April 5th, 2013 4:57 pm | by WW Culture Staff Features | Posted In: Willamette Weekend

Willamette Weekend: 14 Things to Do in Portland, April 5-7

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Friday, April 5

Wine Rush
Indie, artisan wineries from the West Coast—the Willamette to Napa valleys—rush Portland with their rare and hard-to-find bottles of pinot noir to primitivo. Taste unknown vintages alongside bites from local chefs. Leftbank Annex, 101 N Weidler St. 5:30-8:30 pm. $75. 21+.

Brent Weaver
The George Fox University faculty member, one of the city’s most accomplished composers, presents a wide-ranging survey of his music. The performance includes pieces for electronic instruments, piano, saxophone (a response to school shootings a decade ago), tenor and piano (a song cycle setting the poetry of 20th-century Spanish poet Antonio Machado) and a brass ensemble (inspired by a scene from C.S. Lewis’ Narnia books). Bauman Auditorium, 414 N Meridian St., 554-3844. 7:30 pm Friday, April 5. Free.

Unknown Mortal Orchestra
[MUSIC] On UMO’s sophomore effort, II, the funky, cut-andpaste sound experiments of the Portland trio’s debut have been replaced by 7-minute stoner jams and tricky pop songs that could almost pass as late-period Beatles B-sides. Aladdin Theater, 3017 SE Milwaukie Ave., 234-9694. 9 pm. $15 advance, $17 day of show. Under 21 permitted with legal guardian.

Low, Thalia Zedek
[PIONEERING SLOWCORE] The notion that bands must continually expand and build upon what they’ve established, brick by brick, in order to endure is a farce—one that Minnesota’s Low makes evident. The band’s 10th album and most recent release, The Invisible Way, finds core members Alan Sparhawk and Mimi Parker crafting the same melancholy, acoustic rustle that has more or less defined the band for more than two decades. Previous albums that dabbled in distortion and synths seem to have been merely a digression from the band’s hallmark sound, a stark yet short-lived contrast to the glacial guitar work, delicate harmonies and profuse piano that distinguish the band’s latest effort. And with Wilco’s Jeff Tweedy at the helm as producer, the skeletal mix of finely constructed songs put forth an eerily familiar and natural Americana feeling. BRANDON WIDDER. Mississippi Studios, 3939 N Mississippi Ave., 288-3895. 9 pm. $18. 21+.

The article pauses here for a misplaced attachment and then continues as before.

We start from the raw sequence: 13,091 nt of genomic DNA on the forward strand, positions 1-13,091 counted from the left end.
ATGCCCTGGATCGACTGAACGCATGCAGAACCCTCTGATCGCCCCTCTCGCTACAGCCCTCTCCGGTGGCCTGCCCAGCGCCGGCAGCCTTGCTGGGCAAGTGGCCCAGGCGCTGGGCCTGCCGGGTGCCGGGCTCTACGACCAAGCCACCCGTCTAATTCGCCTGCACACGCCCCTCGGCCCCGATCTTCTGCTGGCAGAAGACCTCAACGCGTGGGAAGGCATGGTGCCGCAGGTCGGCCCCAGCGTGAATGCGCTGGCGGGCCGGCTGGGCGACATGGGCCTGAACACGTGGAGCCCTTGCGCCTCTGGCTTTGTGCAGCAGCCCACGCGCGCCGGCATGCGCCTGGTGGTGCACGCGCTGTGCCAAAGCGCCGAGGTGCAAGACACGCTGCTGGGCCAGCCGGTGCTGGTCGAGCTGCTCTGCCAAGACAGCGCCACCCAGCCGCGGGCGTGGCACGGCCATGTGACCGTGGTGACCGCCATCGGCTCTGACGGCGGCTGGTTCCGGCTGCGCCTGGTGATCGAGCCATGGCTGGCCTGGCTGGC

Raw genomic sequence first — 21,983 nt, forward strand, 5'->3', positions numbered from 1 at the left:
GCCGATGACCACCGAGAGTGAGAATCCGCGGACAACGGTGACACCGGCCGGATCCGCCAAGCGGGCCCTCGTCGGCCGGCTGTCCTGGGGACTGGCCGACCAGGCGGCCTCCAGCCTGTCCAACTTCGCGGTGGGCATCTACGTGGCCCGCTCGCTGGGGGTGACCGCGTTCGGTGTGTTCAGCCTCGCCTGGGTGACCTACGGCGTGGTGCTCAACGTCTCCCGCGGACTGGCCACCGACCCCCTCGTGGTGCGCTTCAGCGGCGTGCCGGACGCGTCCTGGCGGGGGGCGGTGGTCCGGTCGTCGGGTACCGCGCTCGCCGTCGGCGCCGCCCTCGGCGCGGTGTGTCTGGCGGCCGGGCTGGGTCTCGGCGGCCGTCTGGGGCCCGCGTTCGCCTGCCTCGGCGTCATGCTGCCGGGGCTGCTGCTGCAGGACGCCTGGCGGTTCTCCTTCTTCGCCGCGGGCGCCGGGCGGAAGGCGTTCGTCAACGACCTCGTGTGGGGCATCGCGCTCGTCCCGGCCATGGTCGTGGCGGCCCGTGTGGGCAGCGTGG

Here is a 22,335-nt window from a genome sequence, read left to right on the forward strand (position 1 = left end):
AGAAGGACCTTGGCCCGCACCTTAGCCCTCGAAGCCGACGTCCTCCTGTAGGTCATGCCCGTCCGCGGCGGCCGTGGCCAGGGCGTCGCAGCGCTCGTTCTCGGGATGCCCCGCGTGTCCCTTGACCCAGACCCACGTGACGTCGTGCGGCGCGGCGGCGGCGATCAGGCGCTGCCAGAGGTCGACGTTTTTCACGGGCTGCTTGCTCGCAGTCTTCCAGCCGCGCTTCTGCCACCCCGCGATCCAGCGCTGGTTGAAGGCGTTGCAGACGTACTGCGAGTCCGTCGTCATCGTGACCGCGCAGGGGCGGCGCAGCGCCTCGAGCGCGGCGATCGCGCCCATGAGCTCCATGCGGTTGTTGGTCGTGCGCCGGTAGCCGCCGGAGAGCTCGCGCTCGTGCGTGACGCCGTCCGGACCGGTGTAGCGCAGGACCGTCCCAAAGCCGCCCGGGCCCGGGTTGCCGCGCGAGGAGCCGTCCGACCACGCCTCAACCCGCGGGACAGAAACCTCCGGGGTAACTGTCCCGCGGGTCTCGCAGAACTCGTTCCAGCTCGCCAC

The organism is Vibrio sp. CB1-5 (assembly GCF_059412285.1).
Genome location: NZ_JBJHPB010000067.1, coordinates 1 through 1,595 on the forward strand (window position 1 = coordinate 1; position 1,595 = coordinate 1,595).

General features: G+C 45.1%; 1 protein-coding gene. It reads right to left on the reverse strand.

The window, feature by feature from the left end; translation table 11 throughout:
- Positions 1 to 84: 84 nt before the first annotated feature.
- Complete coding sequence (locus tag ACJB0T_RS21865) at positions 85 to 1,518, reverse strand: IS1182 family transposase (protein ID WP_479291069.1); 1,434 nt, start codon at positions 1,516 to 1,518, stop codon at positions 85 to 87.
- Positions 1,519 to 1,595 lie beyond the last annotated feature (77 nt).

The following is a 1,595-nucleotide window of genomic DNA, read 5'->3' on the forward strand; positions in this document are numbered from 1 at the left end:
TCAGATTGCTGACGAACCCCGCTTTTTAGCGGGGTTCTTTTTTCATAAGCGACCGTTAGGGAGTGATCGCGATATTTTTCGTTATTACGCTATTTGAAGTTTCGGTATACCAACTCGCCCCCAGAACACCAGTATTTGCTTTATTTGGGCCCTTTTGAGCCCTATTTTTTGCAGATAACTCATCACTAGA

Tech N9ne
[HIP-HOP] There’s a simple reason why it seems Kansas City rapper Tech N9ne is always in town: The 41-year-old MC tours more than any other rapper in the game. Last year alone, Tecca Ninna performed 90 shows in 99 days—that’s a lot of shitty tour food to consume. On top of his performances, which are sweat-slathered romps fueled by battle chants and face paint, Techhas an amazingly consistent track record on wax. Many of his songs— “Einstein,” “I’m a Playa,” “That Box”—are shadowy club anthems as danceable as they are disturbing. The cover for his newest album, Something Else , which is set to drop this summer, depicts a black-eyed Tech on fire, his heart adorned with angel wings. I’m not sure what this means, but it undoubtedly signifies more good music is on the way. REED JACKSON. Roseland Theater, 8 NW 6th Ave., 224-2038. 8 pm. $32. All ages.

Saturday, April 6

Clybourne Park
Portland audiences got a taste of Bruce Norris’ particular brand of prickliness with Third Rail’s The Pain and the Itch last season, and now Portland Center Stage presents his 2011 Pulitzer-winning drama. The play, helmed by PCS artistic director Chris Coleman, is set in the same neighborhood as Lorraine Hansberry’s landmark 1959 work, A Raisin in the Sun, and it explores issues of racism and gentrification. Gerding Theater, 128 NW 11th Ave., 445-3700. 7:30 pm Tuesdays- Sundays, 2 pm Sundays and select Saturdays, noon Thursdays through May 5. $39-$65.

Kinski, Mark McGuire
[RIFF ROCK, NOW WITH LYRICS] It’s been six years between drinks for Seattle rock veterans Kinski (assuming the band only drinks when it puts out a new album), and a few changes have taken place in the intervening period. For one, the band left Sub Pop and has just released its first album on Kill Rock Stars. For two, the new disc, Cosy Moments , marks a pointed sonic shift for the four-piece—from psychedelic noise rock to a far more pop-oriented sound. The crunchy riffs, sludgy bass and guitar freakouts are still there, but songs are shorter, more traditional in structure and—where previous records were almost entirely instrumental— there are actual vocals on most of the tracks. And those vocals are great. Lead single “Conflict Free Diamonds” sounds like the kind of garage gem that might have come out of Seattle 20 years ago, with a glorious fuzzy hook and guitarist Chris Martin displaying some surprisingly tuneful pipes. RUTH BROWN. Bunk Bar, 1028 SE Water Ave., 894-9708. 9 pm. $10. 21+.